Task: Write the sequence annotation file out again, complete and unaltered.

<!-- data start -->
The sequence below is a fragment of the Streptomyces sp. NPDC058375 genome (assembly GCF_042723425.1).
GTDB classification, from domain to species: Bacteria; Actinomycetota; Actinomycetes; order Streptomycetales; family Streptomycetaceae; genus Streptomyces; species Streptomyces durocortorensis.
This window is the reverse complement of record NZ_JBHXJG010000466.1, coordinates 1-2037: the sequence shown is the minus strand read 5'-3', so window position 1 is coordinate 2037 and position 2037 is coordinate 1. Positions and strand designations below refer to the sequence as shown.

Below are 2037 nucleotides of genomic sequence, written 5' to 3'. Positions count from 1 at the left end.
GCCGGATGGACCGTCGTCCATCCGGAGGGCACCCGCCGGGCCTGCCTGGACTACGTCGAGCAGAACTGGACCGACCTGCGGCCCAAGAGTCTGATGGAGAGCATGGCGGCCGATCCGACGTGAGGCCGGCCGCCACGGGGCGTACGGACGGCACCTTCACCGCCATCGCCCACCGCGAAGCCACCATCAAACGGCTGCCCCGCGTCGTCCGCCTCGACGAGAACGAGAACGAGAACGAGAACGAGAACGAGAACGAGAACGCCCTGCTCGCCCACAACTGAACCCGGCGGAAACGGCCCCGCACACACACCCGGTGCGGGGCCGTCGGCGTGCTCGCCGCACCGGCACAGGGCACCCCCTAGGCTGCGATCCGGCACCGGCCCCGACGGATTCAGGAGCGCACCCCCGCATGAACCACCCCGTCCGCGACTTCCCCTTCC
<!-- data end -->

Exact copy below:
The sequence below is a fragment of the Streptomyces sp. NPDC058375 genome (assembly GCF_042723425.1).
GTDB classification, from domain to species: Bacteria; Actinomycetota; Actinomycetes; order Streptomycetales; family Streptomycetaceae; genus Streptomyces; species Streptomyces durocortorensis.
This window is the reverse complement of record NZ_JBHXJG010000466.1, coordinates 1-2037: the sequence shown is the minus strand read 5'-3', so window position 1 is coordinate 2037 and position 2037 is coordinate 1. Positions and strand designations below refer to the sequence as shown.

Below are 2037 nucleotides of genomic sequence, written 5' to 3'. Positions count from 1 at the left end.
GCCGGATGGACCGTCGTCCATCCGGAGGGCACCCGCCGGGCCTGCCTGGACTACGTCGAGCAGAACTGGACCGACCTGCGGCCCAAGAGTCTGATGGAGAGCATGGCGGCCGATCCGACGTGAGGCCGGCCGCCACGGGGCGTACGGACGGCACCTTCACCGCCATCGCCCACCGCGAAGCCACCATCAAACGGCTGCCCCGCGTCGTCCGCCTCGACGAGAACGAGAACGAGAACGAGAACGAGAACGAGAACGAGAACGCCCTGCTCGCCCACAACTGAACCCGGCGGAAACGGCCCCGCACACACACCCGGTGCGGGGCCGTCGGCGTGCTCGCCGCACCGGCACAGGGCACCCCCTAGGCTGCGATCCGGCACCGGCCCCGACGGATTCAGGAGCGCACCCCCGCATGAACCACCCCGTCCGCGACTTCCCCTTCC